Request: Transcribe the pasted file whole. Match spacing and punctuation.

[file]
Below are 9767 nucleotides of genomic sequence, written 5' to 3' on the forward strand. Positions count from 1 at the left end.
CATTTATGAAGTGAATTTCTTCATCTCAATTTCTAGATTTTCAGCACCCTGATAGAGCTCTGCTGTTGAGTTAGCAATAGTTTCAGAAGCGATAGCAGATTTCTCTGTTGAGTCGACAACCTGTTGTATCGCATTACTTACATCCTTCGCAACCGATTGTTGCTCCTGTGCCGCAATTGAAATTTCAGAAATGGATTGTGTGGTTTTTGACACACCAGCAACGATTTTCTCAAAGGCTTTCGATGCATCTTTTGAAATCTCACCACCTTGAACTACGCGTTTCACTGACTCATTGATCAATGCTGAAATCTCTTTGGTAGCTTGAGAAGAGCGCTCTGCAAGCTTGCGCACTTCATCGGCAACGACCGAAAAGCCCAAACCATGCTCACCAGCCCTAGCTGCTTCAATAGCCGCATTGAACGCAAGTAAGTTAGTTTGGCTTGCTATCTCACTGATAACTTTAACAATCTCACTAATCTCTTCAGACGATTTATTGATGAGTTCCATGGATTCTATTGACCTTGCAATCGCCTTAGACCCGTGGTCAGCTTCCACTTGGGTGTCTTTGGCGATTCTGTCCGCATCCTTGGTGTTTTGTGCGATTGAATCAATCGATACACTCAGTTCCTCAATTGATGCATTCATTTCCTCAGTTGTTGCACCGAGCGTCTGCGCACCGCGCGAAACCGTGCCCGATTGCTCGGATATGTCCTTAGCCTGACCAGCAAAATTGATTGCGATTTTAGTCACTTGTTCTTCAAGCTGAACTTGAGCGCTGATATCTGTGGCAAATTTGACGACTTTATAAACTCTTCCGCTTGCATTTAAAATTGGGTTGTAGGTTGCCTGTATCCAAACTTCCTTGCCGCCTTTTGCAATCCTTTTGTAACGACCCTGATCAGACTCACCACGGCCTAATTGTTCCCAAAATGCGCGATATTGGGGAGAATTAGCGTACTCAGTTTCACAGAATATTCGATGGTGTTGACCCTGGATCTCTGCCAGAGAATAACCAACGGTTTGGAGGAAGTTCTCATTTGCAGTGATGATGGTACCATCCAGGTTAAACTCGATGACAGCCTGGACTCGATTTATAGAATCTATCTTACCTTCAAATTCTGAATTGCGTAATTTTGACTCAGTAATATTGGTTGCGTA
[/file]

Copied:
Below are 9767 nucleotides of genomic sequence, written 5' to 3' on the forward strand. Positions count from 1 at the left end.
CATTTATGAAGTGAATTTCTTCATCTCAATTTCTAGATTTTCAGCACCCTGATAGAGCTCTGCTGTTGAGTTAGCAATAGTTTCAGAAGCGATAGCAGATTTCTCTGTTGAGTCGACAACCTGTTGTATCGCATTACTTACATCCTTCGCAACCGATTGTTGCTCCTGTGCCGCAATTGAAATTTCAGAAATGGATTGTGTGGTTTTTGACACACCAGCAACGATTTTCTCAAAGGCTTTCGATGCATCTTTTGAAATCTCACCACCTTGAACTACGCGTTTCACTGACTCATTGATCAATGCTGAAATCTCTTTGGTAGCTTGAGAAGAGCGCTCTGCAAGCTTGCGCACTTCATCGGCAACGACCGAAAAGCCCAAACCATGCTCACCAGCCCTAGCTGCTTCAATAGCCGCATTGAACGCAAGTAAGTTAGTTTGGCTTGCTATCTCACTGATAACTTTAACAATCTCACTAATCTCTTCAGACGATTTATTGATGAGTTCCATGGATTCTATTGACCTTGCAATCGCCTTAGACCCGTGGTCAGCTTCCACTTGGGTGTCTTTGGCGATTCTGTCCGCATCCTTGGTGTTTTGTGCGATTGAATCAATCGATACACTCAGTTCCTCAATTGATGCATTCATTTCCTCAGTTGTTGCACCGAGCGTCTGCGCACCGCGCGAAACCGTGCCCGATTGCTCGGATATGTCCTTAGCCTGACCAGCAAAATTGATTGCGATTTTAGTCACTTGTTCTTCAAGCTGAACTTGAGCGCTGATATCTGTGGCAAATTTGACGACTTTATAAACTCTTCCGCTTGCATTTAAAATTGGGTTGTAGGTTGCCTGTATCCAAACTTCCTTGCCGCCTTTTGCAATCCTTTTGTAACGACCCTGATCAGACTCACCACGGCCTAATTGTTCCCAAAATGCGCGATATTGGGGAGAATTAGCGTACTCAGTTTCACAGAATATTCGATGGTGTTGACCCTGGATCTCTGCCAGAGAATAACCAACGGTTTGGAGGAAGTTCTCATTTGCAGTGATGATGGTACCATCCAGGTTAAACTCGATGACAGCCTGGACTCGATTTATAGAATCTATCTTACCTTCAAATTCTGAATTGCGTAATTTTGACTCAGTAATATTGGTTGCGTA